September 1, 2013
25cm circumf, perle cotton 5
This is a series of balls based on a particular design structure, used as exemplars in teaching my students how to (1) interpret overlapping elements in a temari ball’s stitching and (2) consider complementary opposites on the color wheel.
A long time ago, I worked up some examples in the Green-Red colour complementaries (background). Recently, I added one in Blue-Orange and one in Red/Purple-Blue/Green (foreground).
I’ve spent the last six months running Free Workshops in temari ball stitching in my local area. It’s been enormous fun, but the times they are ‘a changing. Because giving away one’s intellectual property (aka socialism) isn’t really the go under the new economic order starting next week, after the Federal Elections, altruism and assistance and giving away stuff for free just won’t cut it from now on and I need to move with the times. Being Nice to People is no longer socially acceptable and I need to move from being a Nice Bloke to a Hard Man.
These temari balls will become nostalgic reminders of better times.
May 14, 2013
May 14, 2013
I’m completing the final step of this C10 ball, originating from the book Kii temari by Ozaki and the subject of a stitchalong among members of the Temari Challenge Yahoo! Group.
It’s 31cm in circumference and the core is four socks which have developed holes. I’m not into darning cheap acrylic socks from China, though I was reminded recently of this lost art recently when I came upon a darning ‘mushroom’. I have some hand-knitted socks for Winter which I hope never wear out – those ones, when the time comes, I’ll have to consider darning!
I’ve used a favorite color combination of mine – russet red with grey, black and white – which reminds me of my days with Western calligraphy, using black ink, with white and grey gouache paint on Venetian Red Canson paper. Having completed Steps 1 and 2 (large pentagon stars, 7 rows, followed by a further 5 rows interlocking around the stars), I’m now adding the final 7 rows of russett in each of the twelve C10 pentagons.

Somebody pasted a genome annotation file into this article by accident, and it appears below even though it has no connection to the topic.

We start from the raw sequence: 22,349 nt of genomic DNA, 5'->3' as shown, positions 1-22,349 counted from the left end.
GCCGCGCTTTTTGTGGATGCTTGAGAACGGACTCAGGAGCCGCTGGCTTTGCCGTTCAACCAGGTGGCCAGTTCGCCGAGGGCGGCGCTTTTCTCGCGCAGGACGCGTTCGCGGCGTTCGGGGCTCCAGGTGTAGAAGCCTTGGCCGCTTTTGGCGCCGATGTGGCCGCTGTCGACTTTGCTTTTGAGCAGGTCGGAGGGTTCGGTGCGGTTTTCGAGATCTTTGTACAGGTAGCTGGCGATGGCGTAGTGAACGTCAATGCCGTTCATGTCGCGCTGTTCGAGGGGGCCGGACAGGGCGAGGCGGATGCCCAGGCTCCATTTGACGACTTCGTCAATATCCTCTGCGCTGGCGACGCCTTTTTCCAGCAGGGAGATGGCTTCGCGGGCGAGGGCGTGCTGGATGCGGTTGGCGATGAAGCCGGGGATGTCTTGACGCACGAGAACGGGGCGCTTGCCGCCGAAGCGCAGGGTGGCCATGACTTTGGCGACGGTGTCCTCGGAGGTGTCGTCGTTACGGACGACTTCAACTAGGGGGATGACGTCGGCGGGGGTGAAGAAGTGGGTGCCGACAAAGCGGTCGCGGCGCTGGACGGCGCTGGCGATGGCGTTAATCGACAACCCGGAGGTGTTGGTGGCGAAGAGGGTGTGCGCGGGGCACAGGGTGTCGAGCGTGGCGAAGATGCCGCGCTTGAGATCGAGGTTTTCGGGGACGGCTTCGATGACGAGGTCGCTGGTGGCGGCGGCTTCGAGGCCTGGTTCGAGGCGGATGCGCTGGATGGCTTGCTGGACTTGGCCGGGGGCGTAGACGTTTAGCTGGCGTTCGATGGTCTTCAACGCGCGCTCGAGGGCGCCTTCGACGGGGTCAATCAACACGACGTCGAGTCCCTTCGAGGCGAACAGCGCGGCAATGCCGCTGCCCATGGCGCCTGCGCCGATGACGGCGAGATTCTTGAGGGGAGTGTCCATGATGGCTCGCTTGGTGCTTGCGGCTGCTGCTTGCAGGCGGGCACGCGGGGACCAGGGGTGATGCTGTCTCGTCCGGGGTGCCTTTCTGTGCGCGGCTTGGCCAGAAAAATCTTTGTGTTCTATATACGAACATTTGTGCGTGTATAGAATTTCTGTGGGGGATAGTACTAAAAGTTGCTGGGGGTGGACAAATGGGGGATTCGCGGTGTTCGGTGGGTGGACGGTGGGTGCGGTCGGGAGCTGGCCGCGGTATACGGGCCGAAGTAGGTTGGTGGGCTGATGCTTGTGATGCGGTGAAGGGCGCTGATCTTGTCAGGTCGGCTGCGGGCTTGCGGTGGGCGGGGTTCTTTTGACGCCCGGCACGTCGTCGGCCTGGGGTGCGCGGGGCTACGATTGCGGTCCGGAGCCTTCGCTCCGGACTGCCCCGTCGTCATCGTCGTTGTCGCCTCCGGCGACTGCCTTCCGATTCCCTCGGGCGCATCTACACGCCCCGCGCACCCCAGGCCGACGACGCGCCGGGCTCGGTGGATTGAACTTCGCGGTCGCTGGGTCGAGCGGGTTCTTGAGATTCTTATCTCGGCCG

The division lines need to come out because they are too thick and are interfering with the final stitches at the seams. I used perle cotton 20 in beige instead of a very fine sewing thread or metallic thread. I can see areas for improvement next time I do this design, including ‘stretching the points’ more to create nice petalled “flowers”. Next time too, I’ll use a variegated thread instead of laboriously stitching rows of alternating white and grey.
This is the “nice” side of temari-stitching for me at the moment. The “not-so-nice” side is preparing lots of balls ready to sew for the next workshop I’m leading.
April 25, 2013
Free temari ball workshop, led by Rod Byatt (BA DipTeach).
Where: Community Room, Marrickville Council Library, cnr Marrickville and Petersham Roads.
When: Monday 6 May, 10an to 1pm.
Bookings essential, max.10 participants. Contact Marrickville Library, ph. 9335 2173.
If class is full, tell Marrickville Library you want to go on to the Waiting List for a repeat of this workshop.
A second lesson in temari and time to produce a ball using the herringbone stitch in a kiku/chrysanthemum pattern.
April 8, 2013